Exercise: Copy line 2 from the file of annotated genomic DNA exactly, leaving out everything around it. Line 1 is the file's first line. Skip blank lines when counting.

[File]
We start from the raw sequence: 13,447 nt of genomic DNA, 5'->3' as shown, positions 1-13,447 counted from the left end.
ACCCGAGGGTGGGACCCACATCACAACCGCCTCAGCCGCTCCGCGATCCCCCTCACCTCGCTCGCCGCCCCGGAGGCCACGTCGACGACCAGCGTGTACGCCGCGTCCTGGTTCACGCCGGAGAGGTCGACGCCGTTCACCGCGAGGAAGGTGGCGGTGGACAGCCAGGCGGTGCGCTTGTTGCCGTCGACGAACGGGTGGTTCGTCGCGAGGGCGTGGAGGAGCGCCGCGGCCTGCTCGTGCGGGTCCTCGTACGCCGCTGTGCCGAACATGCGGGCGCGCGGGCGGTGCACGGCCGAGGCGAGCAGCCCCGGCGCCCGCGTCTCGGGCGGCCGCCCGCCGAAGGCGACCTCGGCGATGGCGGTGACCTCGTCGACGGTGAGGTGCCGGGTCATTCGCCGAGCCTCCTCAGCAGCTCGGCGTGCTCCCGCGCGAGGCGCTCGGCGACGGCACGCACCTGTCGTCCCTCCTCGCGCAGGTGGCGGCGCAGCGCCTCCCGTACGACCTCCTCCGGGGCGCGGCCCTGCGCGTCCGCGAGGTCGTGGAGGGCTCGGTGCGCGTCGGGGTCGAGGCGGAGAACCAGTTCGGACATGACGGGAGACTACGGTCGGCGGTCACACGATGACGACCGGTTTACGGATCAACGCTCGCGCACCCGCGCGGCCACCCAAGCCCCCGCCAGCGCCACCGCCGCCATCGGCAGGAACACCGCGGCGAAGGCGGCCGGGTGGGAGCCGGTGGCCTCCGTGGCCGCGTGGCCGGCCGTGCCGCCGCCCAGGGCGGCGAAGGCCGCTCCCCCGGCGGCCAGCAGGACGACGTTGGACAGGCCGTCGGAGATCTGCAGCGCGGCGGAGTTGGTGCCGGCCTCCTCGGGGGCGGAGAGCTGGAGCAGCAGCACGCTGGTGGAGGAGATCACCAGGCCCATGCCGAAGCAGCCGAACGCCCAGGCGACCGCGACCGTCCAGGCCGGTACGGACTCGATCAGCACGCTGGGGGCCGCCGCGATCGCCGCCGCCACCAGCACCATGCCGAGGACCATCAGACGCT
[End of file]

ACCCGAGGGTGGGACCCACATCACAACCGCCTCAGCCGCTCCGCGATCCCCCTCACCTCGCTCGCCGCCCCGGAGGCCACGTCGACGACCAGCGTGTACGCCGCGTCCTGGTTCACGCCGGAGAGGTCGACGCCGTTCACCGCGAGGAAGGTGGCGGTGGACAGCCAGGCGGTGCGCTTGTTGCCGTCGACGAACGGGTGGTTCGTCGCGAGGGCGTGGAGGAGCGCCGCGGCCTGCTCGTGCGGGTCCTCGTACGCCGCTGTGCCGAACATGCGGGCGCGCGGGCGGTGCACGGCCGAGGCGAGCAGCCCCGGCGCCCGCGTCTCGGGCGGCCGCCCGCCGAAGGCGACCTCGGCGATGGCGGTGACCTCGTCGACGGTGAGGTGCCGGGTCATTCGCCGAGCCTCCTCAGCAGCTCGGCGTGCTCCCGCGCGAGGCGCTCGGCGACGGCACGCACCTGTCGTCCCTCCTCGCGCAGGTGGCGGCGCAGCGCCTCCCGTACGACCTCCTCCGGGGCGCGGCCCTGCGCGTCCGCGAGGTCGTGGAGGGCTCGGTGCGCGTCGGGGTCGAGGCGGAGAACCAGTTCGGACATGACGGGAGACTACGGTCGGCGGTCACACGATGACGACCGGTTTACGGATCAACGCTCGCGCACCCGCGCGGCCACCCAAGCCCCCGCCAGCGCCACCGCCGCCATCGGCAGGAACACCGCGGCGAAGGCGGCCGGGTGGGAGCCGGTGGCCTCCGTGGCCGCGTGGCCGGCCGTGCCGCCGCCCAGGGCGGCGAAGGCCGCTCCCCCGGCGGCCAGCAGGACGACGTTGGACAGGCCGTCGGAGATCTGCAGCGCGGCGGAGTTGGTGCCGGCCTCCTCGGGGGCGGAGAGCTGGAGCAGCAGCACGCTGGTGGAGGAGATCACCAGGCCCATGCCGAAGCAGCCGAACGCCCAGGCGACCGCGACCGTCCAGGCCGGTACGGACTCGATCAGCACGCTGGGGGCCGCCGCGATCGCCGCCGCCACCAGCACCATGCCGAGGACCATCAGACGCT